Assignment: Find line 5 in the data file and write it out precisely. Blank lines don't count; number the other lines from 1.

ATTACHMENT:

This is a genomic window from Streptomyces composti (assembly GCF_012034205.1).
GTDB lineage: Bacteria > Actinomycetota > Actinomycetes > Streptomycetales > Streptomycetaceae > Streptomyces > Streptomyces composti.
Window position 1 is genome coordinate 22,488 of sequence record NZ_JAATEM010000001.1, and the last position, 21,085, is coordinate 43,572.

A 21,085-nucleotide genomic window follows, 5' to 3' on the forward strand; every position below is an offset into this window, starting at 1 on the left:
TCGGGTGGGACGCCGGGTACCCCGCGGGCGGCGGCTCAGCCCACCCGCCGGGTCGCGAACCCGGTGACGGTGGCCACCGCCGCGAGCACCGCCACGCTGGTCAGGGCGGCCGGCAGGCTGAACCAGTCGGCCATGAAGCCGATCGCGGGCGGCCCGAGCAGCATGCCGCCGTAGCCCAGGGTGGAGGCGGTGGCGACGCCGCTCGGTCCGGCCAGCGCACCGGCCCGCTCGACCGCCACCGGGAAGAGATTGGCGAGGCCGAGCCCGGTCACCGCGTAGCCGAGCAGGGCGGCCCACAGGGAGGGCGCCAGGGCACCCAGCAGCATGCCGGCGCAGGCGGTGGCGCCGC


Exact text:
TCGGGTGGGACGCCGGGTACCCCGCGGGCGGCGGCTCAGCCCACCCGCCGGGTCGCGAACCCGGTGACGGTGGCCACCGCCGCGAGCACCGCCACGCTGGTCAGGGCGGCCGGCAGGCTGAACCAGTCGGCCATGAAGCCGATCGCGGGCGGCCCGAGCAGCATGCCGCCGTAGCCCAGGGTGGAGGCGGTGGCGACGCCGCTCGGTCCGGCCAGCGCACCGGCCCGCTCGACCGCCACCGGGAAGAGATTGGCGAGGCCGAGCCCGGTCACCGCGTAGCCGAGCAGGGCGGCCCACAGGGAGGGCGCCAGGGCACCCAGCAGCATGCCGGCGCAGGCGGTGGCGCCGC